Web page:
The following article suggests that your decision was ex ante suboptimal:
Microsoft Option Offer Is No Deal for Employees: Graef Crystal
Oct. 22 (Bloomberg) -- With a few exceptions, the offer Microsoft Corp. and J.P. Morgan Chase & Co. are making to Microsoft employees with under-water stock options is very likely no deal at all -- at least not for the employees.
Microsoft detailed its proposal to pay cash for the options in a voluminous series of documents filed with the U.S. Securities and Exchange Commission on Oct. 15. Unless an employee is intimately familiar with the intricacies of option valuation, including having more than a working knowledge of the daunting Black-Scholes option pricing model, he will find himself utterly lost in the legalistic prose.
The huge disclosure also didn't cover exactly what Microsoft and Morgan are willing to pay for various classes of options. That information is available only to employees using a so-called Employee Election Tool.
While my inability to determine precisely how much workers would receive limits my ability to make categorical statements, it seems likely this offer may be best used as a "selection" device: an employee who turns in his options is fired for stupidity and someone else with more brains is hired. At the least, one casualty of the offer could well be productivity, as employees turn their attention away from designing world-class software.
Under the plan, employees are eligible to turn in for cash any options carrying a strike price of $33 or more, provided the expiration date of the option is later than Feb. 29, 2004. Microsoft shares closed little changed at $29.35 in Nasdaq Stock Market composite trading yesterday.
When I wrote about the offer in an earlier commentary ("Are Microsoft Options Sellers Being Lowballed," published July 16), I opined that what Morgan would likely pay Microsoft and what Microsoft, in turn, would likely pay its employees was substantially lower than what the Black-Scholes model suggested the options were worth.
Microsoft deflected my questions for details at the time by advising me to call Morgan. And Morgan in turn dived to 600 feet and maintained strict radio silence.
With the recent publication of a lot of the details, I now understand the principal reason for the disparity between the values I had determined using the Black-Scholes model and a statement made in July by Microsoft Chief Executive Officer Steve Ballmer as to what would likely be offered an employee for one particular option. Once the options are handed back to Microsoft, they will promptly be sent to the tailor shop to transform them from trousers into shorts.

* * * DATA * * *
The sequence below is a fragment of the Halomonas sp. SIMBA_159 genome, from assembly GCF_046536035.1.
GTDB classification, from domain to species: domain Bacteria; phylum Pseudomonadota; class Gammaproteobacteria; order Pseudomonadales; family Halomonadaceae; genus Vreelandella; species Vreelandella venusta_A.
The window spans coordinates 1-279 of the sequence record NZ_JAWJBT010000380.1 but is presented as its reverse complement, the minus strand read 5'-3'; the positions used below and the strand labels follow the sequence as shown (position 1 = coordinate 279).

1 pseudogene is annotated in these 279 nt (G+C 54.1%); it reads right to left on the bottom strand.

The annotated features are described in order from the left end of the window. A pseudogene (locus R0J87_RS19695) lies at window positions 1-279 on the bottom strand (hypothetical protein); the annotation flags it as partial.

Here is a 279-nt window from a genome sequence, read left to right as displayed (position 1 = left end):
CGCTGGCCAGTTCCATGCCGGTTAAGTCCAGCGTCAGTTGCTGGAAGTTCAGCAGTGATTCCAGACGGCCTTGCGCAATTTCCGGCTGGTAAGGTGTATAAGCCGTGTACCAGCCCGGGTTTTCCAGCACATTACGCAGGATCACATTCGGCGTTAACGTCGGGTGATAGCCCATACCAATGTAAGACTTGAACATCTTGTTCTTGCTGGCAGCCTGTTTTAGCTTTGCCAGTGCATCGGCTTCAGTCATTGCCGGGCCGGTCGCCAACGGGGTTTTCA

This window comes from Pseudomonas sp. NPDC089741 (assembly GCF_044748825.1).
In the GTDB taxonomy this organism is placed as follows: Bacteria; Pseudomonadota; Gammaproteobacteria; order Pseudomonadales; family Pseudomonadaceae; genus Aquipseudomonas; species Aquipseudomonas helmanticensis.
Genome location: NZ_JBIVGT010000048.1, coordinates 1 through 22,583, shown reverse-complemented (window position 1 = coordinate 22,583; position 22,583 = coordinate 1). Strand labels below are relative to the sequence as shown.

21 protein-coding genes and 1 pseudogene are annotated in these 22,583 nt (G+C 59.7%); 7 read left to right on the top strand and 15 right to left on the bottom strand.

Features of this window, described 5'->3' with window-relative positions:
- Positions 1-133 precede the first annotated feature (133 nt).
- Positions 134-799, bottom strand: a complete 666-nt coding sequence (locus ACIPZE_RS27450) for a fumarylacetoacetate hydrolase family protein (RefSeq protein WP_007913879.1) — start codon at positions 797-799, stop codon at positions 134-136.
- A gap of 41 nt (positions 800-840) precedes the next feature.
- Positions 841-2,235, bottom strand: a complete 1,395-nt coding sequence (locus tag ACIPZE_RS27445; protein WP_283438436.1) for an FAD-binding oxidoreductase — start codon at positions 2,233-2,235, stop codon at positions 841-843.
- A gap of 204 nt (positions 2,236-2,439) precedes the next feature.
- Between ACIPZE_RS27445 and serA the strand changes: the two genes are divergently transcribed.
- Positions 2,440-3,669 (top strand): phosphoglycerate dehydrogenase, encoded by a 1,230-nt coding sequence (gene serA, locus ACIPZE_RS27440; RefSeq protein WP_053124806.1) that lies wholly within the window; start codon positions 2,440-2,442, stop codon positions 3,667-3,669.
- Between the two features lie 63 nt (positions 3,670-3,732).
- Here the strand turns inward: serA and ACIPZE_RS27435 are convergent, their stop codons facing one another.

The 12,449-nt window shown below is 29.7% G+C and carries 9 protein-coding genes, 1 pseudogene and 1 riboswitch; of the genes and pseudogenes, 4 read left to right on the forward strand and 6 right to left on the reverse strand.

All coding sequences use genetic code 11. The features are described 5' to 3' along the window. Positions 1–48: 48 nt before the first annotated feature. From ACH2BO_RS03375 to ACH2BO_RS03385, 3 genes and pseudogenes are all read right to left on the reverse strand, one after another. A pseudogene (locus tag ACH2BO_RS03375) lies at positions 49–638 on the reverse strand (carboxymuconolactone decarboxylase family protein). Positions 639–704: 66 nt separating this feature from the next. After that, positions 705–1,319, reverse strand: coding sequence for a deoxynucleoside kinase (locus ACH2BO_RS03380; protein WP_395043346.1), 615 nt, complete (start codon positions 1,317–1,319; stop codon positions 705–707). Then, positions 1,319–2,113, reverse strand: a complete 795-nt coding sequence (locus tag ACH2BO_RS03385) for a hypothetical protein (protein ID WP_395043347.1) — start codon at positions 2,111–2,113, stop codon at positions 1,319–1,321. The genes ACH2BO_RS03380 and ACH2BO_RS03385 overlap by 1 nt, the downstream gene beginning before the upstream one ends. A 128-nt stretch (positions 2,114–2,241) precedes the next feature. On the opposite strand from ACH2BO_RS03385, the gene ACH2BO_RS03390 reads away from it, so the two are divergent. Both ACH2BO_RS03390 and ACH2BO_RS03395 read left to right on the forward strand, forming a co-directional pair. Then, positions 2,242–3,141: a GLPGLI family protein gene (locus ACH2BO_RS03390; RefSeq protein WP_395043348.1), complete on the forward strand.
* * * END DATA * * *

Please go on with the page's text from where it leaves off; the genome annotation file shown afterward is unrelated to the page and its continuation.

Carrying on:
Specifically, most of the options will see their terms shortened to three years, while some will have their terms shortened to two years. Reducing the term of an option causes a reduction in the option's current present value -- even a dramatic reduction if the term is reduced substantially.
For an example, let's look at a Microsoft option that was granted on July 19, 2001, with a split-adjusted strike price of $36.29 a share. According to disclosures made by Microsoft in its 10-K report, the term of that option was 10 years. Hence, it would not have expired until July 18, 2011.
Were that option to have been turned in last Friday, when Microsoft stock closed at $28.93, its estimated present value, according to the Black-Scholes model, would have been $7.61 a share. (In fact, no options may be turned until the end of a so- called averaging period, which is expected to begin in mid- November and end in early December.) The remaining term of the option would be 7.8 years.
The employee who actually held his option until the very last day of its term would, again according to the Black-Scholes model, reap an average gain at that time of $20.37 a share. The probability that the option would finish in the money (i.e., contain a profit for the employee) by the end of its term is 57 percent.